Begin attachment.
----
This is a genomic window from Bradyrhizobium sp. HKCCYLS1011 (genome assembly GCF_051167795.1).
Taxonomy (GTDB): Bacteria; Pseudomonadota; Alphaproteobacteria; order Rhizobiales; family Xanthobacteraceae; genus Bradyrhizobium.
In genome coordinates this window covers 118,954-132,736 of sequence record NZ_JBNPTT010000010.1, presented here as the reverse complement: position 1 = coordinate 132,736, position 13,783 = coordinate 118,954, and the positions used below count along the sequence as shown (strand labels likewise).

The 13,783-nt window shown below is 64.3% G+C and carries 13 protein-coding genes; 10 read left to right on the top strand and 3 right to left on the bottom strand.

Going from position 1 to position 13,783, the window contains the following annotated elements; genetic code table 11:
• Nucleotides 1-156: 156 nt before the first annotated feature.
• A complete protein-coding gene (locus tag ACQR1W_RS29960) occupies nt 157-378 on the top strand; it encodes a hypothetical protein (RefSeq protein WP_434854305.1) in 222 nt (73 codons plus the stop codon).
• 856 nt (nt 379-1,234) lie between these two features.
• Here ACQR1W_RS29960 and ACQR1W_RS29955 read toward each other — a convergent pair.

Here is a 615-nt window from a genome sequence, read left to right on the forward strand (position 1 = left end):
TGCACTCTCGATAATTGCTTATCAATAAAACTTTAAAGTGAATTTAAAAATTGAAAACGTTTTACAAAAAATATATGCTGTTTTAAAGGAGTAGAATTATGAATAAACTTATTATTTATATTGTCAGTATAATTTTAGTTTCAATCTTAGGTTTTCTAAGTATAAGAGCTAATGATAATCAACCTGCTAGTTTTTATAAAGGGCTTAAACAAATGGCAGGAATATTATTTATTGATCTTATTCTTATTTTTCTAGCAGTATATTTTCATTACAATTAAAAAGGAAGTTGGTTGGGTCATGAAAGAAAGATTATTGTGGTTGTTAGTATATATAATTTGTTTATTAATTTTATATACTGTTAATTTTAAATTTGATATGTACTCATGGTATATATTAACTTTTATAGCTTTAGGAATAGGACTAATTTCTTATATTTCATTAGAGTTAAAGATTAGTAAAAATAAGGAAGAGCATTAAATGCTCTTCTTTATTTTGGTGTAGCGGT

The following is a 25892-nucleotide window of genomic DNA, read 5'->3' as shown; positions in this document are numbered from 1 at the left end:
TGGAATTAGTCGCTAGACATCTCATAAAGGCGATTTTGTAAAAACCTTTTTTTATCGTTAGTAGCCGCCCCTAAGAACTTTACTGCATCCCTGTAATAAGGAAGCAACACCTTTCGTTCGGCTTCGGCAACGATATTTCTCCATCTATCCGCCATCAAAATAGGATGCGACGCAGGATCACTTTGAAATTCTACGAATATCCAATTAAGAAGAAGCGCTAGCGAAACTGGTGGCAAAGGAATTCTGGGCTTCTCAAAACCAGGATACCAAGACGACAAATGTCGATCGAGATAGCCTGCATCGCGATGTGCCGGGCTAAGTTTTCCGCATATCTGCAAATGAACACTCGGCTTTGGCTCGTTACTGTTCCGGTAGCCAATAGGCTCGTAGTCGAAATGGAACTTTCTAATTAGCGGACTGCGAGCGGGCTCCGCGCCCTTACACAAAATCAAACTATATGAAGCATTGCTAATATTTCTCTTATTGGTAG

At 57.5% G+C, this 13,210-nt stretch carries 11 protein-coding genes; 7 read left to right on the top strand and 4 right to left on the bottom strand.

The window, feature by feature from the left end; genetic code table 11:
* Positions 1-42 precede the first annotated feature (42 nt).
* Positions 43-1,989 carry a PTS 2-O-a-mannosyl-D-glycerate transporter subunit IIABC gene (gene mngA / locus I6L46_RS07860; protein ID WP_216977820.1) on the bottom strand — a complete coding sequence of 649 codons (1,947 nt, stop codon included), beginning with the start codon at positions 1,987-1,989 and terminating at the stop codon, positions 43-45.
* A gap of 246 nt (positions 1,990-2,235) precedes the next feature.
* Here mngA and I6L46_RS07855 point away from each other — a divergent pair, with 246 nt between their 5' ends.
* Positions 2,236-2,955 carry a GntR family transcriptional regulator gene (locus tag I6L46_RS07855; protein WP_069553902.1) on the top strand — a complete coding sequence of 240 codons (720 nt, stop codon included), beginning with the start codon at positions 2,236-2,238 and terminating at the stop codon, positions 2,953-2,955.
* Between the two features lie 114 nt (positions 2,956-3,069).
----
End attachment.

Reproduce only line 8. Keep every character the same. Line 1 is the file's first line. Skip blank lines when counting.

• 856 nt (nt 379-1,234) lie between these two features.